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The Real Reason I Like You
Hey. It’s me. Yeah, I know, you don’t remember me all that well. I’m that girl that sits three seats away from you in English. There are two people in between us: Michael and Jenny. I know you know Mike. You talk with him all the time, smiling that wonderful, godlike smile you have. I don’t care about your braces. I don’t think you do either. That’s one of the things I like about you.
You and Mike joke around in class, and play sports during recess. Sometimes it’s basketball, sometimes it’s soccer. I never know which it’s going to be; it’s one of the little surprises, the little presents I get from you every day. I’d love to be able to figure out how you decide each day. Is it just an impulse? A feeling? You always follow your feelings.
I’m the small, insignificant watcher on the bench across from the first basketball hoop. You’ve never glanced my way. But that’s okay. I like to watch you play. You’re always completely engrossed in the game, you’re so focused on getting past Mike for once in your life. You’re smaller than Mike, but that’s no surprise. Everyone’s smaller than Mike. You’re wiry, though, and probably just as strong as him. You’re definitely better than him at soccer.
Maybe you remember me as the weird girl with the frizzy hair who used to play soccer with you. That was a while ago, though, so probably not. Mike, back when he knew my name, once said I was pretty good for a girl. That was before I tore my ligament in my knee and the doctor told me I could never play serious sports again.
You know how that feels, right? You hurt your back last summer, and had to quit soccer for a while. I remember. I sent you a get well email. You didn’t reply. You never replied to my emails, or chatted with me online. But that was a while ago, too. I haven’t gone on my old account for months. You never bothered to get my new email address.
Remember kindergarten? You gave me a splendid red dress for my birthday. I never wore it, because my big sister told me that I didn’t have any shoes that would match. She was right, of course. But I still wish I’d worn it at least once.
I told my big sister about you two years ago. She gave me this advice: “Be pretty. Boys love a pretty girl who can laugh and joke with them. Smile at him a lot, too. But mostly, you have to be pretty.”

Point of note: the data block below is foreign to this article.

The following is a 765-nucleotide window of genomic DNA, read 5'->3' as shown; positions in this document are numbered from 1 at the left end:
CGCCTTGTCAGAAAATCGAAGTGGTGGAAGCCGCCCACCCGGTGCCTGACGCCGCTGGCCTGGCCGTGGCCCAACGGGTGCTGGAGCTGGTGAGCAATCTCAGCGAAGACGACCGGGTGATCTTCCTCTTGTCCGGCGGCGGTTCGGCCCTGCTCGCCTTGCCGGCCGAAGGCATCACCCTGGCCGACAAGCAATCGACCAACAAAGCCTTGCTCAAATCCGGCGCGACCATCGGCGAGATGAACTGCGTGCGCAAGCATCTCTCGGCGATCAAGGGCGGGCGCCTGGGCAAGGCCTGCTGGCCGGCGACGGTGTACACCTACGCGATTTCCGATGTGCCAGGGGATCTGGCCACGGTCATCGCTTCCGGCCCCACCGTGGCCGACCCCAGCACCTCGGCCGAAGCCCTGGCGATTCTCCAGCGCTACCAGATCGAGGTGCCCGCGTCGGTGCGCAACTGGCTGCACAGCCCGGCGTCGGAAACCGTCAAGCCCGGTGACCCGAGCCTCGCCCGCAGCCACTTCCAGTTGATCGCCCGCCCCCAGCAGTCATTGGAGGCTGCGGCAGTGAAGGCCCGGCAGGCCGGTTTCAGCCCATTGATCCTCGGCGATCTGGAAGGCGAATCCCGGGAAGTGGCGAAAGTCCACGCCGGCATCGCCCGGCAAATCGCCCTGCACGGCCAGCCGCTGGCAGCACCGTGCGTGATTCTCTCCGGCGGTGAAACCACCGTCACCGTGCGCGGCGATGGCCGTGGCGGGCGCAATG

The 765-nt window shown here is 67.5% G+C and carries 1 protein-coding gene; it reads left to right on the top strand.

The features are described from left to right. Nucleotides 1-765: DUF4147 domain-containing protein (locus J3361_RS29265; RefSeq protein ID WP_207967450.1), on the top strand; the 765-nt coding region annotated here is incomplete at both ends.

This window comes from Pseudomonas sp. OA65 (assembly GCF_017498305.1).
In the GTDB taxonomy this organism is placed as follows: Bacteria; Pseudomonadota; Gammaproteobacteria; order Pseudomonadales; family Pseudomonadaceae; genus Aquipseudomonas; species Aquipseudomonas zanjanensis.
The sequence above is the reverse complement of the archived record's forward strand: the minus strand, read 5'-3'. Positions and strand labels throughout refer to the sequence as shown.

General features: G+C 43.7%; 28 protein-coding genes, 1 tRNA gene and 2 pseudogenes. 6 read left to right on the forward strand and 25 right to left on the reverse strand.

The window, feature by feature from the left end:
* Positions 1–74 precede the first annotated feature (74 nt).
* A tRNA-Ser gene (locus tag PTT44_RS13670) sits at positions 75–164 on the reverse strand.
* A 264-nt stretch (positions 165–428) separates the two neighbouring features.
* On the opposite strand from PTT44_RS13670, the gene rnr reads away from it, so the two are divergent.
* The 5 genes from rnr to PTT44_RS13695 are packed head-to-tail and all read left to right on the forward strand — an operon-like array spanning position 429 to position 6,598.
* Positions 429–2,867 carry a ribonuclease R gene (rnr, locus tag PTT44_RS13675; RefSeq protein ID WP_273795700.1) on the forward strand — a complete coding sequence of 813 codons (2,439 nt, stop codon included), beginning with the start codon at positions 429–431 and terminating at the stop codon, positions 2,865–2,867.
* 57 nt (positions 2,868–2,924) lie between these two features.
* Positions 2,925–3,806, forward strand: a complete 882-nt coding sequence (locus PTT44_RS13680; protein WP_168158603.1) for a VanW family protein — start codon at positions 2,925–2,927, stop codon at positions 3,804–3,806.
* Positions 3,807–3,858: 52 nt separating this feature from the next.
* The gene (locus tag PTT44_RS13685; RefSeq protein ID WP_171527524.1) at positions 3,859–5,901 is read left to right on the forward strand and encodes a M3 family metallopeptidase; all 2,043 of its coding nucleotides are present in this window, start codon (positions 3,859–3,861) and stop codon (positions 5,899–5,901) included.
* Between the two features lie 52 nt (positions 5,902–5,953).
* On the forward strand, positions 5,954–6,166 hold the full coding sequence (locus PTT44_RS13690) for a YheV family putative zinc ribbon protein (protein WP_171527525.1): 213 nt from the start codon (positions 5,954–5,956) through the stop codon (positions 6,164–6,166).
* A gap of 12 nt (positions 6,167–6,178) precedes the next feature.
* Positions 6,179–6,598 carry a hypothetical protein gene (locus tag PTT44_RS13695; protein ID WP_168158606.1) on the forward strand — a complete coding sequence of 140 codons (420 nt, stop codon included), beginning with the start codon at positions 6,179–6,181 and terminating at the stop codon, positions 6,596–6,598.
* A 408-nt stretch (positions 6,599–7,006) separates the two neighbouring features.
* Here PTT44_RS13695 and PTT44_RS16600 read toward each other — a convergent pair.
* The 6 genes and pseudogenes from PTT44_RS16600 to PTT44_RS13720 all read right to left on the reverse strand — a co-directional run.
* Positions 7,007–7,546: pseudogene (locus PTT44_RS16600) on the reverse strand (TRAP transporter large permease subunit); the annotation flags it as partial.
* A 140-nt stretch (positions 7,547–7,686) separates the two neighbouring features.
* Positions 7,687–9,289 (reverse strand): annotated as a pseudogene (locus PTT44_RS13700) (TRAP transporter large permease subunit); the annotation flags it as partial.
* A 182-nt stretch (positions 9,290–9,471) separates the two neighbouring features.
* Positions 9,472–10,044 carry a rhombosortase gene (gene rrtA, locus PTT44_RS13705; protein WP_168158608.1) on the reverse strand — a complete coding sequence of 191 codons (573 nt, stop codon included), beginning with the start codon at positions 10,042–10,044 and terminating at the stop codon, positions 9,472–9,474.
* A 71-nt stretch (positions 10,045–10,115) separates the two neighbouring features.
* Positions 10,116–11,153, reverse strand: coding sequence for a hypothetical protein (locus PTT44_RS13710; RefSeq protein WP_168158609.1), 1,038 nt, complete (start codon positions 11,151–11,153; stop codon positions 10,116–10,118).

But I can’t be pretty like Jenny. I can’t make my hair lie flat and smooth like hers, and I have too many pimples decorating my face like the blue spots on your English folder. I’m not as thin as she is, since I can’t run for very long anymore. My breasts are flat and small. Ever since my big sister moved out, I have no one to help me with my clothes. I’m sorry I can’t be prettier for you.
So here I am, sitting on the bench across from the first basketball hoop. Watching you, like I do every day. I’ve memorized your face, your beautiful obsidian eyes, brown skin, and inky black hair. I love your hair. I want to touch it so bad. I wish I was in kindergarten again, so I could touch your hair without being called a freak.
Sometimes I watch you run, and I imagine me running by your side. But there, that’s two things that will never happen.
Do you want to know the real reason I like you? It’s not just your braces and your confidence and your hair and the way you run. It’s this: that when you hang out with the other boys, you never make fun of Christie’s makeup that looks so orange that it’s a miracle that the principal doesn’t notice, you never make horrible remarks to Mario about his obsession with Star Wars, you never call Jake gay, or use bad language, you never try to hurt anyone. You’re kind, and mature, and funny and smart, and I love you for it.
The bell rings, the loud grating bell that signals the end of my time watching you, and the beginning of the endless beige rooms with hard wooden desks, always in the back, as far from the teachers as they can put me. I still sit on the bench, waiting for you to pass me like you do every day. My favorite part of the day.
You start walking towards me, but you’re not walking towards me. You’re walking towards the door on my left, not me. Never me.
But this time, something’s different. You walk, twirling a basketball on your index finger, not on your middle finger like George does, and you’re talking to the boys who walk with you. And your gaze roams, and catches mine.
I hold my breath. You will look away in a second, I know it. You always do.
But you don’t. You smile, and I let my breath out in a surprised rush. I love your smile. How did you know?
But you didn’t, of course. You smile your gorgeous smile, and then you walk away, the ball still spinning, the boys still talking around you. Nothing has changed for you.
But I sit there until the yard monitor has to come over and tell me to go inside. I don’t hear him. I’m imagining us running together along the school track, laughing.
And I’m looking forward to it.